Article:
storage-area-editor culvert-data-editor

When I rerun the model with the structure in place, flow backs up behind the dam, and when it reaches the invert elevation of the upstream culvert, flow begins to appear at the downstream outlet location, skipping the mesh cells in between. Here’s how it appears in RAS Mapper:


This particular scenario could represent an outlet pipe that has been tunneled through the dam embankment with discharge re-entering the channel at the downstream outlet location. I can adjust the culvert length, width, height, diameter, etc. to change the arrival time or the flow rate through the culvert and – with enough iterations – match any hydrograph I wish to introduce.

Instead of using a short ‘z’ shape, we can also use a long, snaking ‘s’ shape to move the inflow to an adjacent tributary, as shown in Part 2 of this series of articles.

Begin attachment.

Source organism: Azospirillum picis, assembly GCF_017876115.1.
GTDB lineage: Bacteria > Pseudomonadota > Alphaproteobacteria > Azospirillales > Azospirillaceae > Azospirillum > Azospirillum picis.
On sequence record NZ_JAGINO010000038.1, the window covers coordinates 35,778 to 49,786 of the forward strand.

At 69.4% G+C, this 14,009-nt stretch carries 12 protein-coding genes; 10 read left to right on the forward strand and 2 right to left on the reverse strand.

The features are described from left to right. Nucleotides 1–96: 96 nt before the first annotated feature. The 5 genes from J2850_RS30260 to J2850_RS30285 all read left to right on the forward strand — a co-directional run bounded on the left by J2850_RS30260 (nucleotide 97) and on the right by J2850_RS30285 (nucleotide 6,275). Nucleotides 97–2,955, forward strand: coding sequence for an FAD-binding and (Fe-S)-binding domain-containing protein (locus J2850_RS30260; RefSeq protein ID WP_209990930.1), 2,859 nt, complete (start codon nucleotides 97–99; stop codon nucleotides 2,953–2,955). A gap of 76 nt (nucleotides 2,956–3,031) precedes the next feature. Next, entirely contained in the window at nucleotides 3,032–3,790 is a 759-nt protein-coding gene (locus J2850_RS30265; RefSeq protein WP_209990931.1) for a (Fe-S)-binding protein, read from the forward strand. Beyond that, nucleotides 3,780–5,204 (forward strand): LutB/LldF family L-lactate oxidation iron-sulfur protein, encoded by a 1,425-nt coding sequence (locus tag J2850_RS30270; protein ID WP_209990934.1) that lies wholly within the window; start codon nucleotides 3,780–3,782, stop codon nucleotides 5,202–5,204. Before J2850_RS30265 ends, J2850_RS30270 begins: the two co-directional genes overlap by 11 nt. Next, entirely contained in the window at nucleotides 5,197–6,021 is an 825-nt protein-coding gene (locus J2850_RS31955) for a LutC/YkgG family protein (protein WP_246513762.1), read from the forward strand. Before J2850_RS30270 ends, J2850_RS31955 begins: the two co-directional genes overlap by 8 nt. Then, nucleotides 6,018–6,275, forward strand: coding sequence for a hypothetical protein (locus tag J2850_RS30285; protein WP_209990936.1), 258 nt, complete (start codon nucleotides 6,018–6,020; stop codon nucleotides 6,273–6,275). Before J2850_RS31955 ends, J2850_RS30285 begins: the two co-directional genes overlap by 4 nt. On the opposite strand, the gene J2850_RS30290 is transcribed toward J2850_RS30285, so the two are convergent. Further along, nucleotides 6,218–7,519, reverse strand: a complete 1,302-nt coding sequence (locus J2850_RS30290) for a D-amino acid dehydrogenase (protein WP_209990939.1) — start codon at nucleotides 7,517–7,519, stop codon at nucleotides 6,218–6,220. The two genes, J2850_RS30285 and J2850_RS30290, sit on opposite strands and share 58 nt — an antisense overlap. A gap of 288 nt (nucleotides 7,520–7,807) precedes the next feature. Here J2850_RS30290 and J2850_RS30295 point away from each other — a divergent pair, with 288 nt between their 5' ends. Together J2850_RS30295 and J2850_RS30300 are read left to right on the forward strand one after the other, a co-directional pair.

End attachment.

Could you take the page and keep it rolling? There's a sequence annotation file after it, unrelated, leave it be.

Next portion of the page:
The Wormhole Method works best when the bridge deck or roadway crest elevations are included in the terrain data, with the ‘z’ alignment crossing the bridge deck as shown in the examples in Part 3. As with the other bridge workarounds in 2D models, any results generated by this method would greatly benefit from calibration against a localized 1D model or actual observations. None of these workarounds should be used to design an actual structure, and all of the other disclaimers that are stated in this blog post about bridges in 2D areas would apply to the wormhole culvert workaround as well. But if the focus is on flood levels or other elements that are affected by the presence of a long culvert or bridge without requiring the actual design details for the structures themselves, this method of instantly teleporting the flow along embankment stations seems to function quite well.